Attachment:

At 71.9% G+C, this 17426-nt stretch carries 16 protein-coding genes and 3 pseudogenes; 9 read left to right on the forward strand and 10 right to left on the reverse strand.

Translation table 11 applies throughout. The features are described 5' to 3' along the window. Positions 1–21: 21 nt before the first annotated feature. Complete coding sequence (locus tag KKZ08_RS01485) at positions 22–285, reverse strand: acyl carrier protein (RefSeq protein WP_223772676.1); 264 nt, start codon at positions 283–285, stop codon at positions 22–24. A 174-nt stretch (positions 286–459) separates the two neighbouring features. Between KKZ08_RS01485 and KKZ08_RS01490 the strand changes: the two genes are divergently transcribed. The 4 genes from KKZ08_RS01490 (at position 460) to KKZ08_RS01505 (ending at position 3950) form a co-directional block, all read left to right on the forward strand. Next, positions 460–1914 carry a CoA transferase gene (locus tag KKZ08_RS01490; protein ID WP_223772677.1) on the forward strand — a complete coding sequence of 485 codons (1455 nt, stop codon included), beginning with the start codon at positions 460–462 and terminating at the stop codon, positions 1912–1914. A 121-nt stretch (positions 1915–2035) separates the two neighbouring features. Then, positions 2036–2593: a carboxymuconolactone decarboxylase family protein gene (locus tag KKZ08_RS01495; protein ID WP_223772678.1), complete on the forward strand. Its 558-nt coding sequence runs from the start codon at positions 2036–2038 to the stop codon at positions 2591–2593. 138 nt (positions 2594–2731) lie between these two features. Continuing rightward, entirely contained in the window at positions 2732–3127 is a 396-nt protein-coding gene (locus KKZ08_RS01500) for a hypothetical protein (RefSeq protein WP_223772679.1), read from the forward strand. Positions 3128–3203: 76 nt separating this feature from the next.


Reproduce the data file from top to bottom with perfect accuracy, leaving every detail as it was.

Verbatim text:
At 71.9% G+C, this 17426-nt stretch carries 16 protein-coding genes and 3 pseudogenes; 9 read left to right on the forward strand and 10 right to left on the reverse strand.

Translation table 11 applies throughout. The features are described 5' to 3' along the window. Positions 1–21: 21 nt before the first annotated feature. Complete coding sequence (locus tag KKZ08_RS01485) at positions 22–285, reverse strand: acyl carrier protein (RefSeq protein WP_223772676.1); 264 nt, start codon at positions 283–285, stop codon at positions 22–24. A 174-nt stretch (positions 286–459) separates the two neighbouring features. Between KKZ08_RS01485 and KKZ08_RS01490 the strand changes: the two genes are divergently transcribed. The 4 genes from KKZ08_RS01490 (at position 460) to KKZ08_RS01505 (ending at position 3950) form a co-directional block, all read left to right on the forward strand. Next, positions 460–1914 carry a CoA transferase gene (locus tag KKZ08_RS01490; protein ID WP_223772677.1) on the forward strand — a complete coding sequence of 485 codons (1455 nt, stop codon included), beginning with the start codon at positions 460–462 and terminating at the stop codon, positions 1912–1914. A 121-nt stretch (positions 1915–2035) separates the two neighbouring features. Then, positions 2036–2593: a carboxymuconolactone decarboxylase family protein gene (locus tag KKZ08_RS01495; protein ID WP_223772678.1), complete on the forward strand. Its 558-nt coding sequence runs from the start codon at positions 2036–2038 to the stop codon at positions 2591–2593. 138 nt (positions 2594–2731) lie between these two features. Continuing rightward, entirely contained in the window at positions 2732–3127 is a 396-nt protein-coding gene (locus KKZ08_RS01500) for a hypothetical protein (RefSeq protein WP_223772679.1), read from the forward strand. Positions 3128–3203: 76 nt separating this feature from the next.